John 14:23-29

This text is used for the Lectionary Year C on May 1, 2016.

Hermano Leon Clipart
Hermano Leon Clipart

This text touches on several themes, not all of them clearly connected, so the first challenge for a preacher is deciding which part(s) of it to preach. The farewell discourse (John 13-17), like other extended speeches of Jesus in John’s Gospel, does not always move with a linear logic but in something more like a spiral. Various themes are repeated in different places, and as the text circles back to them, they do not always seem directly related to what immediately precedes or follows. So here in quick succession we find the themes of loving Jesus and keeping his words, Jesus and the Father abiding with disciples, the role of the Advocate, the peace that Jesus gives, the counsel to have no anxiety or fear, the departure and return of Jesus, his relation to the Father, and a call to rejoice and believe. Connections can certainly be found among these verses, but any attempt to treat them all in a single sermon would likely fail to give any of them its due. The text’s assigned parameters in the lectionary seem arbitrary, and we will likely need to be selective, choosing smaller portions of the text to explore.

A helpful device for understanding the farewell discourse was offered by Fred Craddock, who once compared the disciples here to children playing on the floor and looking up to see their parent putting on hat and coat. The children ask anxious questions: Where are you going? Can we go, too? What will we do while you are gone? Who will stay with us? Jesus answers the first question: “I go to prepare a place for you.” (14:2) He answers the second: “Where I am going you cannot come, but you will come later.” (13:33, 36) He answers the third, “Love each other as I have loved you.” (13:34) The fourth question—“Who will stay with us?”—he addresses no fewer than five times. The text before us includes the second of these. He had already said, “I will ask the Father, and he will give you another Advocate to be with you forever. This is the Spirit of truth… he abides with you and will be in (or among) you.” (14:16) Now he adds in 14:26: But the Advocate, the Holy Spirit, whom the Father will send in my name, will teach you everything, and remind you of all that I have said to you.” These words are arresting, and may have useful connections to other parts of our text.

The word translated “Advocate” by the NRSV is paraklētos, and no single English word can convey its meaning. It literally means, “the one who calls from beside” or “the one called to the side of.” There are multiple ways to imagine what such a figure does. One who speaks at our side can be an advocate, pleading our case, but could also be beside us to give comfort or encouragement or instruction or counsel or other kinds of help. So in various translations the word is rendered, “Comforter,” “Counselor,” “Advocate,” “Companion,” or “Helper,”—each of them correct and none of them complete, which is why other translations simply opt for transliteration: “Paraclete.” Needless to say, translated or not, the word—like the work of the Spirit it seeks to describe—is rich with intriguing possibility.

The function of the Spirit given here by Jesus is of one who will teach and remind. What will be taught? Everything! And of what will the Spirit remind us? All that Jesus has said to us! These two overlapping functions, to teach and to remind, make the vital connection between memory and new understanding. We have not yet learned all that the Spirit would teach us, yet all of it will connect to fresh remembrance of Jesus’ word.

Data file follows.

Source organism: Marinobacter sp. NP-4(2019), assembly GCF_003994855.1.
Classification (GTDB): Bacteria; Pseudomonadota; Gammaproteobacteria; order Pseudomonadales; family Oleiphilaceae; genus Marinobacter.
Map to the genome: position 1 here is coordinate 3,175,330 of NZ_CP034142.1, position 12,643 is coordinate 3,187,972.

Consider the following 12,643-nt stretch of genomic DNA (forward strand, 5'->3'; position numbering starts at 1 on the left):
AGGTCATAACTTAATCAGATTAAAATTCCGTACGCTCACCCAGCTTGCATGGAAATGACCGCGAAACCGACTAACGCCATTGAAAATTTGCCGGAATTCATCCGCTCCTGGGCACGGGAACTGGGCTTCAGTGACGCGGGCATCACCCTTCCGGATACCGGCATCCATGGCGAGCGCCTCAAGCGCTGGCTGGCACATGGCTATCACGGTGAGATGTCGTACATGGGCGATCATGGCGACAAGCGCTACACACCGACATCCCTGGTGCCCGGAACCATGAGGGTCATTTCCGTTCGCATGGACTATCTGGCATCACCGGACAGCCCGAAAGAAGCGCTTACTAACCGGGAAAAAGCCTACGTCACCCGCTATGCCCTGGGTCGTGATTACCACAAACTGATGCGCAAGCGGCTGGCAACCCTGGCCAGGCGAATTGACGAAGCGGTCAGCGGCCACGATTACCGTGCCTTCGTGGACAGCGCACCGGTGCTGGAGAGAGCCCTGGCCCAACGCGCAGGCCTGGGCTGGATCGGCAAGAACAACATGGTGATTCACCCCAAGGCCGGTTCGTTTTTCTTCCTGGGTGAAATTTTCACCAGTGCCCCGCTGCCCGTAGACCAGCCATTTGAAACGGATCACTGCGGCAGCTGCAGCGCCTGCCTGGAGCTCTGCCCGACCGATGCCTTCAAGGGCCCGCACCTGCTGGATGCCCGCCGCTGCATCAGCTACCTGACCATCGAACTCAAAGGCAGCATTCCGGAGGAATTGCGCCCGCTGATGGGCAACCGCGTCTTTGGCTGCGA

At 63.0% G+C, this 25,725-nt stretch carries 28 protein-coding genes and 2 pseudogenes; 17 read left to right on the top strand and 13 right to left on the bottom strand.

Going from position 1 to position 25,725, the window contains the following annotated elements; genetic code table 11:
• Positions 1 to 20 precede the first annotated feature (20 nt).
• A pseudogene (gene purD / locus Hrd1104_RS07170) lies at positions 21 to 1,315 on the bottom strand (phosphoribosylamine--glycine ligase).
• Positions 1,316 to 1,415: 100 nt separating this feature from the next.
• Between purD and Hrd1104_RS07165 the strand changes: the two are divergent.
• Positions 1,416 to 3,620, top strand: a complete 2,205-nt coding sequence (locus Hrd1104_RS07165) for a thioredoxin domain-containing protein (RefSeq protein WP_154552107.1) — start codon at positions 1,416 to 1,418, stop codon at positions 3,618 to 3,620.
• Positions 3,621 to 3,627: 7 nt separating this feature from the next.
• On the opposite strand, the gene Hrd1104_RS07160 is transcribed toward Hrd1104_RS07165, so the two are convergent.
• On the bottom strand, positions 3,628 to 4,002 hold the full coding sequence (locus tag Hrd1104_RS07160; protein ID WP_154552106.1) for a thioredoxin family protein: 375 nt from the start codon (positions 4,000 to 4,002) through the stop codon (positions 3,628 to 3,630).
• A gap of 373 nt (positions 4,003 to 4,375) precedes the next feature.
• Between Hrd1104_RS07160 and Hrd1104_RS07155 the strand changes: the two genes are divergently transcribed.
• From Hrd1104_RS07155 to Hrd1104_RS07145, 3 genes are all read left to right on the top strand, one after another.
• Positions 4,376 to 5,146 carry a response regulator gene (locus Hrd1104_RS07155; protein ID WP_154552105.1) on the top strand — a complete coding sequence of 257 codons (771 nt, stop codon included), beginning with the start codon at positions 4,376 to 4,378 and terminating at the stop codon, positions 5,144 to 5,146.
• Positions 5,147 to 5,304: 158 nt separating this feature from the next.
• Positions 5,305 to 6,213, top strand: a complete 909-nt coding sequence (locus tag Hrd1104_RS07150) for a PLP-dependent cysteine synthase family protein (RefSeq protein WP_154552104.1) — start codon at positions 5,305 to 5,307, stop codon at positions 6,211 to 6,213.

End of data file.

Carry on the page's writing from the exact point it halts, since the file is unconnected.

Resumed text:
A sermon making this point can join it to other portions of the text. Jesus says, for example, that he will give us peace in a way that the world does not. What does it mean? The Spirit reminds us and continues to teach us its meaning. The peace Jesus gives is of a different order than the peace our society proposes, which often amounts to material security, conformity, private serenity, indifference, and denial of conflict and suffering. Such “peace” is a vanishing illusion, while his peace has depth and the solid realism of self-giving love and abiding in God. In such a world, it is easy to forget this alternative, but if we are attentive to our Advocate/Counselor/Helper, we will be reminded and taught new ways to practice such peace.

Likewise the Spirit will remind us of Jesus’ word that we are not to be troubled or afraid, and will teach us what new forms of fearlessness might look like in our present context. In the same way, we may often need reminding of Jesus’ word that we are to rejoice and believe even when his Presence is not evident. But if we remain open to the promptings of our Helper/Comforter/Advocate, our joy and our faith will return, perhaps deeper and wiser than before.

Our text begins with Jesus’ declaration that to love him is to keep his word. To “keep” his word means two things: to keep it in the sense of retaining it, and to keep it in the sense of ongoing, obedient expression. Given our weakness, our forgetfulness, and our lack of imagination, we need help in both kinds of keeping. Thankfully, Jesus gives us more than his word; he gives us the living Spirit, who continues to remind and to teach. There is much to be remembered, and there is more to be revealed. To both these ends, we are given the promise that we will never be without help rising among us in new life, an ongoing Easter, again and again.

Paul Simpson DukeDr. Paul Simpson Duke

First Baptist Church, Ann Arbor, Michigan



Tags: Advocate, Holy Spirit, memory, Paraclete, peace

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